Divestment in Fossil Fuels Pushed in Response to Climate-Change Inaction

Harvard University President Drew Faust.
National Journal
Clare Foran
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Clare Foran
Nov. 29, 2013, 12:30 a.m.

Reg­u­la­tions to lim­it car­bon emis­sions are a key in­gredi­ent in Pres­id­ent Obama’s second-term cli­mate-change agenda, but en­vir­on­ment­al act­iv­ists say poli­cy­makers still haven’t gone far enough to com­bat glob­al warm­ing. A grass­roots move­ment has bubbled up in re­sponse to put pres­sure on pub­lic and private in­sti­tu­tions and mu­ni­cip­al gov­ern­ments to end in­vest­ments in fossil fuels.

The past year has seen a groundswell of sup­port for such di­vest­ment. Stu­dent groups and en­vir­on­ment­al act­iv­ists have launched close to 400 cam­paigns call­ing on Amer­ic­an uni­versit­ies and col­leges to with­draw sup­port for fossil fuels by pulling their in­vest­ments in com­pan­ies with large coal, nat­ur­al gas, and pet­ro­leum re­serves.

And polit­ic­al dis­il­lu­sion­ment has been a ma­jor driver of the move­ment. “We have a gov­ern­ment that has been taken over by the fossil-fuel in­dustry, so we’re go­ing to pres­sure the fossil-fuel in­dustry it­self,” Chloe Maxmin, a Har­vard Uni­versity stu­dent in­volved in a cam­paign to per­suade the uni­versity to di­vest from fossil fuels, told The Wash­ing­ton Post.

En­vir­on­ment­al groups have also fo­cused on polit­ic­al in­ac­tion in mak­ing the case for di­vest­ment. “Not only has Con­gress not taken up this is­sue but mem­bers are act­ively work­ing against ef­forts to reg­u­late green­house gases,” Matt Gra­son, one of the founders of DC Di­vest, a cam­paign to en­cour­age the Dis­trict of Columbia to di­vest in fossil fuels, told Na­tion­al Journ­al.

DC Di­vest has made this line of at­tack a cent­ral part of its cam­paign. “If we know we need to stop burn­ing fossil fuels, why don’t we?” the group’s web­site asks. “Be­cause fossil fuel com­pan­ies spend bil­lions to lobby Con­gress to do noth­ing and con­fuse the pub­lic about the ef­fects of their products. And it’s work­ing.”

Some politi­cians are act­ing at the loc­al level, however. In April, Seattle May­or Mike Mc­Ginn led a co­ali­tion of may­ors and city coun­cil mem­bers from nine oth­er cit­ies, in­clud­ing San Fran­cisco; Boulder, Colo.; and Madis­on, Wis., in mak­ing a com­mit­ment to work to­ward fossil-fuel di­vest­ment in their re­spect­ive cit­ies.

Closer to home, mem­bers of the D.C. Coun­cil are also push­ing for di­vest­ment. Coun­cil Chair­man Phil Mendel­son, a Demo­crat, and a num­ber of oth­er coun­cil mem­bers in­tro­duced di­vest­ment le­gis­la­tion in Septem­ber that was sub­ject to a hear­ing this week.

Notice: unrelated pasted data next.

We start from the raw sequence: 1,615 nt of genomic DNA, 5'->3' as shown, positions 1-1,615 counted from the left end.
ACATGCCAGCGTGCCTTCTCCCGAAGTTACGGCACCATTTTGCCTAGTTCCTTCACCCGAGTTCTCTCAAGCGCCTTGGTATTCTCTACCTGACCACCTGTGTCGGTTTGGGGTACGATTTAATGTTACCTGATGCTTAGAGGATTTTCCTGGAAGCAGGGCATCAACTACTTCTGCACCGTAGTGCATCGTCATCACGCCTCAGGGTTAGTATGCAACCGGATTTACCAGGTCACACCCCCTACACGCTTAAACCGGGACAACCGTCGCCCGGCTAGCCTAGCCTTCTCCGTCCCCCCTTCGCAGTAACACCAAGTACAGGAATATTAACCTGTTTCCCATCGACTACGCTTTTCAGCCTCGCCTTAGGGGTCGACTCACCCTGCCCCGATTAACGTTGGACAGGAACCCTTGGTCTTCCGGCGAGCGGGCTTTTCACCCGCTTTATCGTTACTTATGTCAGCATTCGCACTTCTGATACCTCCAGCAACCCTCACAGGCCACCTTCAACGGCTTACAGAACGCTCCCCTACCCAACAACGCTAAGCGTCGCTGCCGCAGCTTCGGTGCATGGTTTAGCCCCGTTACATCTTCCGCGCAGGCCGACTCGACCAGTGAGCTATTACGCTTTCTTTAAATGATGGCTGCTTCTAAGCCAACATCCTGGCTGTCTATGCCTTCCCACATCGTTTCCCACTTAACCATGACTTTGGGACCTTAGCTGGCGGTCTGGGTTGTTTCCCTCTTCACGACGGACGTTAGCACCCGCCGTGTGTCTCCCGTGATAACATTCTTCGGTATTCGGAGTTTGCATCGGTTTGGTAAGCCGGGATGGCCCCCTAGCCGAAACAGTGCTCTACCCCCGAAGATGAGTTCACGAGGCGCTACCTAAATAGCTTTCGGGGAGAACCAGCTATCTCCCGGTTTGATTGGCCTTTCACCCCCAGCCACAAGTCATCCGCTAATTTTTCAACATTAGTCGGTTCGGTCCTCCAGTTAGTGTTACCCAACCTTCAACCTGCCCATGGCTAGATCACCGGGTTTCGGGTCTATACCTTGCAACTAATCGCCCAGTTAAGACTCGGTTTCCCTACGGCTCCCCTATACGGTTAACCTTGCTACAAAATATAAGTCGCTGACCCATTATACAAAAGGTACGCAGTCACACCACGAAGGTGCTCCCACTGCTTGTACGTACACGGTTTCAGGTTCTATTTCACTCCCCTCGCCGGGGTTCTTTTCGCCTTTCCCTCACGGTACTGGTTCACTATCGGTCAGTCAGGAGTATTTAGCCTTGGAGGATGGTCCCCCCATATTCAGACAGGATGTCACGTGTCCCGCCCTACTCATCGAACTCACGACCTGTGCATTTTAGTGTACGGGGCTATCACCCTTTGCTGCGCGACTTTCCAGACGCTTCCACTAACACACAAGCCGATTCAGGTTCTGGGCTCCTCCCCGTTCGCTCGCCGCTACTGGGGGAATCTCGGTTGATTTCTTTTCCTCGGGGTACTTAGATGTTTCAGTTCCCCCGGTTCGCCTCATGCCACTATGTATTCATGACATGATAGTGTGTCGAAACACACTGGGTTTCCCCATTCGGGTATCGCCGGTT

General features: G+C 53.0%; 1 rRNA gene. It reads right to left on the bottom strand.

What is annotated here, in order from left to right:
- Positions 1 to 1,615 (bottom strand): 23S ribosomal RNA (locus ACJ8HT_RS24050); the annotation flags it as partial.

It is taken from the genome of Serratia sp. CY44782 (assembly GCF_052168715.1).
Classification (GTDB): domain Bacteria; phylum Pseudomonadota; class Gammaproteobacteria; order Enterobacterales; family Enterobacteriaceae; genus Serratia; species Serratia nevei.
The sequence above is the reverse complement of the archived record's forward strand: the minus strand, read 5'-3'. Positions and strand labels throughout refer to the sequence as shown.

The bill in ques­tion would re­quire the city to pull its hold­ings in the 200 pub­licly traded com­pan­ies with the largest fossil-fuel re­serves from the Dis­trict’s re­tire­ment funds and Health An­nu­ity Trust. If it passes, the meas­ure would be largely sym­bol­ic. But it would send a strong sig­nal that the polit­ic­al will ex­ists to ad­vance the cause, act­iv­ists say.

The road to di­vest­ment is rocky, however.

Oil and gas in­dustry stake­hold­ers have cri­ti­cized the move­ment and fin­an­cial ad­visers have de­bated wheth­er or not di­vest­ment is well-con­sidered fisc­al policy.

Har­vard Pres­id­ent Drew Faust made head­lines this fall when she an­nounced that the uni­versity, which holds the largest en­dow­ment of any U.S. aca­dem­ic in­sti­tu­tion, would not di­vest in fossil-fuel com­pan­ies.

In an open let­ter, Faust ar­gued that uni­versit­ies should steer clear of polit­ic­al en­tan­gle­ments.

“We should … be very wary of steps in­ten­ded to in­stru­ment­al­ize our en­dow­ment in ways that would ap­pear to po­s­i­tion the Uni­versity as a polit­ic­al act­or rather than an aca­dem­ic in­sti­tu­tion,” she com­men­ted.

On the polit­ic­al end of the spec­trum, a de­cision to di­vest in the Dis­trict of Columbia could also face fed­er­al road­b­locks. After the coun­cil passes le­gis­la­tion, Con­gress has a 30-day win­dow dur­ing which time it could pass a joint res­ol­u­tion to over­turn the bill. If the pres­id­ent ap­proved the res­ol­u­tion it would ef­fect­ively deny the bill a chance to be­come law.

Even if this were to hap­pen, however, it would still in­crease vis­ib­il­ity around the is­sue.

“If D.C. were to di­vest I think it would have na­tion­al and even in­ter­na­tion­al im­plic­a­tions,” Gra­son said, adding: “And if Con­gress were to take up the is­sue, it would force a na­tion­al con­ver­sa­tion that would go far bey­ond the na­tion’s cap­it­al.”

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